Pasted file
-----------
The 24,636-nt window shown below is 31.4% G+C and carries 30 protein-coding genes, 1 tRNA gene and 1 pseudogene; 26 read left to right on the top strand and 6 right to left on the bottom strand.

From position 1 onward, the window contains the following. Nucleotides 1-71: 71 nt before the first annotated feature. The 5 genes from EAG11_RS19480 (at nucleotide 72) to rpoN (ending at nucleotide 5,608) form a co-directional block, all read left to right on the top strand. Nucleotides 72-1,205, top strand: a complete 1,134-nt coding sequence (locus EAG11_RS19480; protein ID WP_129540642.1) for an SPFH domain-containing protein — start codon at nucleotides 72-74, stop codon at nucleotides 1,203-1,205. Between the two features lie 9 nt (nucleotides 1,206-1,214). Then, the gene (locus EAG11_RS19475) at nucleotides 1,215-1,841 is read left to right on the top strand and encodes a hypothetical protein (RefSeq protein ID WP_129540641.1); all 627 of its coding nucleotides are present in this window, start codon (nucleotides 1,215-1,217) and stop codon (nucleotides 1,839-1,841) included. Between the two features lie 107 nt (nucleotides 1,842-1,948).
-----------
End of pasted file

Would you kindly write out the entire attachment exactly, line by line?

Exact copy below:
The 24,636-nt window shown below is 31.4% G+C and carries 30 protein-coding genes, 1 tRNA gene and 1 pseudogene; 26 read left to right on the top strand and 6 right to left on the bottom strand.

From position 1 onward, the window contains the following. Nucleotides 1-71: 71 nt before the first annotated feature. The 5 genes from EAG11_RS19480 (at nucleotide 72) to rpoN (ending at nucleotide 5,608) form a co-directional block, all read left to right on the top strand. Nucleotides 72-1,205, top strand: a complete 1,134-nt coding sequence (locus EAG11_RS19480; protein ID WP_129540642.1) for an SPFH domain-containing protein — start codon at nucleotides 72-74, stop codon at nucleotides 1,203-1,205. Between the two features lie 9 nt (nucleotides 1,206-1,214). Then, the gene (locus EAG11_RS19475) at nucleotides 1,215-1,841 is read left to right on the top strand and encodes a hypothetical protein (RefSeq protein ID WP_129540641.1); all 627 of its coding nucleotides are present in this window, start codon (nucleotides 1,215-1,217) and stop codon (nucleotides 1,839-1,841) included. Between the two features lie 107 nt (nucleotides 1,842-1,948).